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1 Living with the oceans. – A report on the state of the world's oceans

Methane hydrates

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A future energy source?

Although the immense methane hydrate occurrences represent a risk to the climate, they are also a potential energy source. The amount of natural gas bound up in the hydrates far exceeds the natural gas reserves in conventional deposits. Natural gas fed into the supply lines from conventional sources already consists of more than 95 per cent methane. Until now, mining hydrates in the ocean has been considered an expensive process. As resource prices rise, however, these reserves are becoming more attractive to the offshore industry. Many scientists estimate that mining the hydrates could be economically feasible at an oil price of about 50 to 60 US dollars per barrel. This implies that production would already be profitable today. Great efforts are presently being made to develop hydrate deposits, particularly in the territorial waters of Japan, China, India, South Korea and Taiwan.

7.8 > Methane hydrates occur worldwide. This ice-like block with a honeycomb structure was obtained from the sea floor during a research expedition off the coast of Oregon.

7.9 > In methane hydrates, the methane gas molecules are tightly enclosed in cages composed of water molecules. Increasing temperatures render the cages unstable, the gas escapes.

7.8 > Methane hydrates occur worldwide. This ice-like block with a honeycomb structure was obtained from the sea floor during a research expedition off the coast of Oregon.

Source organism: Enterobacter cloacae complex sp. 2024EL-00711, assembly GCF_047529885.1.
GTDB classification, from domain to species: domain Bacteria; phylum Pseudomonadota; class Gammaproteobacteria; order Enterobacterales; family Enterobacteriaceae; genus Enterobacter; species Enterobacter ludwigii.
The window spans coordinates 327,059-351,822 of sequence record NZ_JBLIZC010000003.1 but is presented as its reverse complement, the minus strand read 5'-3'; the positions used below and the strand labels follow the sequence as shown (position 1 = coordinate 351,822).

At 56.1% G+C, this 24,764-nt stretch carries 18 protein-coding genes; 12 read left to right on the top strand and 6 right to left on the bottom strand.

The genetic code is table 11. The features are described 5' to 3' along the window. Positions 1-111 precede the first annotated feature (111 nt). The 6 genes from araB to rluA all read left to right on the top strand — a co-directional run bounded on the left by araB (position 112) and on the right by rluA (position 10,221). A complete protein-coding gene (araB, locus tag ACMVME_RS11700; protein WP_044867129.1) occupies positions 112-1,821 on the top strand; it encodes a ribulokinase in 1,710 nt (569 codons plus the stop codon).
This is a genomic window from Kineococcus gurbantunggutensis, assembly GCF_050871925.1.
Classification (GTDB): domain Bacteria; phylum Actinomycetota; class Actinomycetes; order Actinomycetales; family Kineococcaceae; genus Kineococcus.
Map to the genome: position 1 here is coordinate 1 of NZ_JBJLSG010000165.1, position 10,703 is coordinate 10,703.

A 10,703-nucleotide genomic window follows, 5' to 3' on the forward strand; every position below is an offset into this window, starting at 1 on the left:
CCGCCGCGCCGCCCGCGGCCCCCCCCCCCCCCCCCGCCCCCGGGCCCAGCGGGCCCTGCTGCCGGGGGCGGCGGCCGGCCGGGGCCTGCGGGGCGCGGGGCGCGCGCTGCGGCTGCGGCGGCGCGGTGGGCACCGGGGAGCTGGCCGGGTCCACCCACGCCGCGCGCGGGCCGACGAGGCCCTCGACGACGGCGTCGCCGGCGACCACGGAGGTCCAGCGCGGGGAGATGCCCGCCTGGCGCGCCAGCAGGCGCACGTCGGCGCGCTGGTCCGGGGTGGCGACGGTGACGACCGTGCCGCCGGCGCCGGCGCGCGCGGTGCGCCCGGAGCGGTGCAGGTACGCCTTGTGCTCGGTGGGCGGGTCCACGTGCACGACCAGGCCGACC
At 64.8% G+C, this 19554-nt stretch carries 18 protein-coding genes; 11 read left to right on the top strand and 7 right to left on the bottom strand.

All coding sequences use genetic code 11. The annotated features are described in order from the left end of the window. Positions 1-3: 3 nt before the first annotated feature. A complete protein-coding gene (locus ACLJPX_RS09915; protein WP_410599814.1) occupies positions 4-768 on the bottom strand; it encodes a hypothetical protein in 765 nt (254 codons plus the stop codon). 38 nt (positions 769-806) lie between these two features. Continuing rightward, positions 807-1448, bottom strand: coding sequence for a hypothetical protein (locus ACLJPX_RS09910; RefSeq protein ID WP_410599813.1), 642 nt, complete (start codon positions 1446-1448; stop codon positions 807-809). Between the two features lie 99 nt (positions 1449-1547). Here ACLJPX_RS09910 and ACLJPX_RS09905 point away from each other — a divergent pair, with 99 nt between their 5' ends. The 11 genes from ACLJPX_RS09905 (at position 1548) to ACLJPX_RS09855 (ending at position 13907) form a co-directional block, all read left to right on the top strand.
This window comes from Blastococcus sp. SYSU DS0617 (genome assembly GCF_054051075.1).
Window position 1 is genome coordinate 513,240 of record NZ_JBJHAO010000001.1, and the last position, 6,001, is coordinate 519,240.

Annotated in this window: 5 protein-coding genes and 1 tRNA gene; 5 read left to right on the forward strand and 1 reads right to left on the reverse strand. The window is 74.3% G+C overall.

© http://de.wikipedia.org/wiki/Datei:Gashydrat_mit_Struktur.jpg [Stand: 5.10.2010] 
7.9 > In methane hydrates, the methane gas molecules are tightly enclosed in cages composed of water molecules. Increasing temperatures render the cages unstable, the gas escapes. © maribus (after IFM-GEOMAR)

Carbon dioxide storage in the ocean

At the same time, new technologies are being developed in Germany that may be useful for exploring and extracting the hydrates. The basic idea is very simple: the methane (CH4) is harvested from the hydrates by replacing it with CO2. Laboratory studies show that this is possible in theory because liquid carbon dioxide reacts spontaneously with methane hydrate. If this concept could become economically viable, it would be a win-win situation, because the gas exchange in the hydrates would be attractive both from a financial and a climate perspective.
Natural gas is a relatively clean fossil fuel. CO2 emissions from gas-fired power plants are about 50 per cent lower than from conventional coal-fired plants. But even the emissions from modern gas-fired systems can be reduced considerably when CCS technology (carbon capture and storage) is installed. By this method the CO2 is isolated directly at the power plant and is stored in underground geological formations. Another option would be to inject the CO2 into the marine methane hydrates; by this method, not only would methane gas be obtained, but the carbon dioxide would also be securely captured. Onshore, CO2 is stored as a supercritical fluid that is mobile and chemically very aggressive. Some experts are concerned that underground storage reservoirs could therefore start to leak after a time. If, instead, carbon dioxide is stored as a hydrate within the cold deep sea floor, it would be much safer, because CO2 hydrates are considerably more thermally stable than methane hydrates. Even warming of the sea floor would not destabilize them. But this approach also involves ecological risk. During hydrate excavation the methane could escape unchecked into the seawater. .